By Daniel Healow
As in many areas where technology has disrupted the status quo, the availability of automotive safety systems has been generally dictated by the speed of its technological development. However, as these technologies are made available to the public, the law is often called upon to create minimum safety regulations on the back end.
As demonstrated at CES and the Detroit Auto Show in early January, automakers are rapidly increasing their research and development spending and highlighting their autonomous vehicle breakthroughs as they jockey for position in the race to bring a consumer product to market.
In some regions, the general public is already participating in early stage self-driving trips, but autonomous vehicles remain firmly in the product development testing phase across the industry. Some industry observers predict a market for these vehicles to emerge “in a noticeable way” by 2020, but less clear is when they will saturate the driving market. While it’s impossible to predict the exact timing, looking to past adoption of safety technologies may offer some evidence that could indicate an imminent mandate based on patterns of federal regulation. Continue reading
By Mackenzie Olson
Recently, numerous drivers have claimed that their Tesla vehicles have crashed while in autopilot mode. Perhaps most notable was a crash that occurred in Florida, when a 2015 Tesla Model S in autopilot mode failed to apply the brakes and subsequently crashed into an eighteen-wheel tractor-trailer. The driver of the Tesla was killed.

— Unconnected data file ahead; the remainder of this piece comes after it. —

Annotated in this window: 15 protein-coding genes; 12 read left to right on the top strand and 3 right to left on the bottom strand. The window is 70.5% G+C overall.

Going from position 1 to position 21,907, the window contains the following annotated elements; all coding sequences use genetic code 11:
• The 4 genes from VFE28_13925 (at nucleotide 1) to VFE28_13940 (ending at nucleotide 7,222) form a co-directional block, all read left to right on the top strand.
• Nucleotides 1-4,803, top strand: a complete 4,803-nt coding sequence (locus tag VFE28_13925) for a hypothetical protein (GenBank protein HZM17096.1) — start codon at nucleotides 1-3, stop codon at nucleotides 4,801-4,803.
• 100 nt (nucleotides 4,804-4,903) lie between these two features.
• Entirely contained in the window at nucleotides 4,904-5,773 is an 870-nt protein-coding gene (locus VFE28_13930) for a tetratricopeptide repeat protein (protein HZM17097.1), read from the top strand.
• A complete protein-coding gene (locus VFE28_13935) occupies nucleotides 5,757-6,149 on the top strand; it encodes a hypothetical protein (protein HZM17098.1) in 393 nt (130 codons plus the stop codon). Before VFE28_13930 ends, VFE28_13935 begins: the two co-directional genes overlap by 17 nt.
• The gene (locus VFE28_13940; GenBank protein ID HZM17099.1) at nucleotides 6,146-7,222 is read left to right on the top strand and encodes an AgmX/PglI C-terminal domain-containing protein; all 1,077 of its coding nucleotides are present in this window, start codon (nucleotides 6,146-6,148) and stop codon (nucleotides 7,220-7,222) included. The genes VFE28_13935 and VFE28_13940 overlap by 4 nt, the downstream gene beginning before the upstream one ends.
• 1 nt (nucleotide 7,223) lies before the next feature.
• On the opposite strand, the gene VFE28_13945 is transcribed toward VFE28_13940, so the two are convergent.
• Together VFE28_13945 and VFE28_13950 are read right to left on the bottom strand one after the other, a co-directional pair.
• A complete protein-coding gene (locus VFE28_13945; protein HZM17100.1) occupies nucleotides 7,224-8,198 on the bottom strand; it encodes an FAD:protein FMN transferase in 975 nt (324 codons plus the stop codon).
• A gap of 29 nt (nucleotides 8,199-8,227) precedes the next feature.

Traffic fatalities are commonplace. In 2014, there were 29,989 motor crashes in the United States, from which 32,675 deaths resulted. This, however, is the first fatality that has occurred in a Tesla while it operated in autopilot mode. However, Tesla autopilot has been used in over 130 million miles, and on average, a fatality occurs every 94 million miles in the United States and every 60 million miles worldwide. Such facts can seem to beg the conclusion that Tesla autopilot renders its vehicles safer than those that are manually operated.
By Christian Kaiser
In 1995, Clayton M. Christensen, a professor at the Harvard Business School, coined the term and theory “disruptive innovation.” This term has since become so popular in the tech startup world that most entrepreneurs use it in their pitch or when describing their business. The phrase “tech startup” is almost synonymous with disruptive innovation. However, as Prof. Christensen and his coauthors explain in their new article, many people, including top executives, are not using this term correctly and are misidentifying “disruptive” businesses. In his new article, Prof. Christensen explains the necessary conditions of “disruptive innovation” and applies them to Uber and Tesla, ultimately finding that neither is disruptive. In this blog article, I briefly address why it is important for lawyers working with technology to understand the theory of “disruptive innovation.” Continue reading
By Naazaneen Hodjat